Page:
After rejoining the Company he pushed himself immediately to the front and that is where he continued to lead from. He was employed as a Patrol second-in-command and had already taken part in numerous air assault operations. On the day of his death he was taking part in a cordon and search of a small Kalay (village).
He was determined to do the best he could, to stand shoulder to shoulder with his mates and to serve his country proudly. And this he did.
Stephen gave his life doing the job he loved. He was a committed, brave and selfless leader that thought nought of himself and everything of those around him. He was a loving husband to Carley and a totemic man of the Regiment. The tragedy has deeply hit the men, not just of D Company, but across the Battalion. That grin of his will be hard to replace. Captain Quinton Lenegan Royal Marines, Machine Gun Platoon Commander, D Company, 1st Battalion The Royal Irish Regiment, said:
Stephen’s death is a terrible and heart-felt loss. In my time with 1 R IRISH he certainly had an impact on me. From the moment he joined my Platoon I realised that Stevie was special and I was truly inspired by the motivation he displayed in all aspects of his job.
He was a selflessly committed work and family man who faced every challenge head on and never faltered. His friendly ‘happy go lucky’ attitude made him extremely popular and he was embraced by the Platoon.
Lance Corporal McKee was a man who was destined to excel; Stephen had just passed his Machine Gun Section Commanders course and was due to play a key role in the forging of a new Fire Support Platoon.
The excitement that he displayed when we discussed the prospects of forming a new Platoon was truly inspiring and is testament to the utter professional that he was. His commitment to the Battalion and loyalty to his brothers in arms was humbling. Stephen was not willing to rest on his laurels after his Machine Gun course but instead deployed on Op HERRICK 13 and joined his Platoon.
Stephen joined the men he loved and has paid the ultimate sacrifice for us, his Battalion and his country. Stephen will live on in my memories and his wife Carley and his family will be in my thoughts during this turbulent time. Rest in Peace Steve.
Captain Benjamin Cox, 11 Platoon Commander, D Company, 1st Battalion, The Royal Irish Regiment, said:
Brave, selfless, stoic and good craic with it – these are just some of the accolades lauded on Lance Corporal Stephen McKee by his fellow soldiers. They are the mainstay of every Irish soldier and he was their very embodiment. He comes from a strong line of Royal Irish stock and it showed. He consistently exceeded what was asked of him and did so in good mirth. He was truly inspiring.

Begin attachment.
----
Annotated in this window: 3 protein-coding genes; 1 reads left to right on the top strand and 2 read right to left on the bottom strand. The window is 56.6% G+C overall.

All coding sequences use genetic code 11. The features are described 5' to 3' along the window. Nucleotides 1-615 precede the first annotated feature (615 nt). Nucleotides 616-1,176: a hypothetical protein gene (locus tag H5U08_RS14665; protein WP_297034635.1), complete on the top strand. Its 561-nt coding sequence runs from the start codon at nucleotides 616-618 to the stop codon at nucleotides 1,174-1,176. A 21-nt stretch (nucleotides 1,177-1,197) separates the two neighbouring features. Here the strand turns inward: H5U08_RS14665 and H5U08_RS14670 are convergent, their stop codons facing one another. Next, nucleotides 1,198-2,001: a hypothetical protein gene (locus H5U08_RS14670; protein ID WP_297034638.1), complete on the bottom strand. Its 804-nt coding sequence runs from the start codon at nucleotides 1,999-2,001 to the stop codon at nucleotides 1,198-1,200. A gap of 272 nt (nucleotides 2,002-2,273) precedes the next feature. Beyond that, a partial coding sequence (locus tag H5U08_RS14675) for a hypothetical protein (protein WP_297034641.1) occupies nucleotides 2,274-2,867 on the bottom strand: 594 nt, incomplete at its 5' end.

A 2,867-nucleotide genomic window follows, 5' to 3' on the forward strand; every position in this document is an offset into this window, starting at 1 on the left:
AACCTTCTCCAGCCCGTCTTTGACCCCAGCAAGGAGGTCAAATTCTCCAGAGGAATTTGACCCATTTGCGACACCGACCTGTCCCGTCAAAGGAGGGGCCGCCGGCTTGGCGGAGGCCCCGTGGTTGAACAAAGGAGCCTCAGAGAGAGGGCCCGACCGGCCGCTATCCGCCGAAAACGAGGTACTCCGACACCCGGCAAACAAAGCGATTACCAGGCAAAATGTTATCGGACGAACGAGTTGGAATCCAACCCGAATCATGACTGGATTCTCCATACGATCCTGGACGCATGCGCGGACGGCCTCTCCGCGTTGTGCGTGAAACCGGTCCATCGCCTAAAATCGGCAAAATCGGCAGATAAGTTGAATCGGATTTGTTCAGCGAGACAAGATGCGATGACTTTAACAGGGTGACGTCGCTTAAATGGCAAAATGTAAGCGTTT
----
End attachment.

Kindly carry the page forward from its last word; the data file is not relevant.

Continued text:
Lance Corporal McKee came to Ops Company and 11 Platoon at the end of January. He had completed his course in Brecon and was chomping at the bit to command and join his fellow Rangers on operations.
He joined an experienced Ops Company with many an Air Assault operations to its name and settled into the pace without missing a step. From the off he added value, and that he continued to do so throughout all of this is testament to his fine character.
The Platoon’s thoughts and prayers are with Carley, Stephen’s wife, and with his brothers and cousin in the Battalion: Gareth, Michael and Richie. He will be sorely missed by one and all in this close knit Battalion and his memory will live on.
Warrant Officer Class 2 John Brennan, Company Sergeant Major, D Company, 1st Battalion The Royal Irish Regiment, said:
I could start by saying he was a rough-cut diamond and everyone would know what this means, but not with Stephen. He was not a rough-cut diamond or a bit of a rogue – he was genuinely a nice guy and a doting husband and as such I feel privileged to have known him.
In work he was always enthusiastic; a happy go lucky soldier with a budding career ahead of him, having just passed a Machine Gun Section Commander’s course. Lance Corporal McKee will be truly missed, not just by me – he has left a huge hole within the Machine Gun Platoon and even more so throughout the whole Company, but it does not stop there – If you did not know Lance Corporal McKee you would have most certainly heard of the McKee name within the Battalion.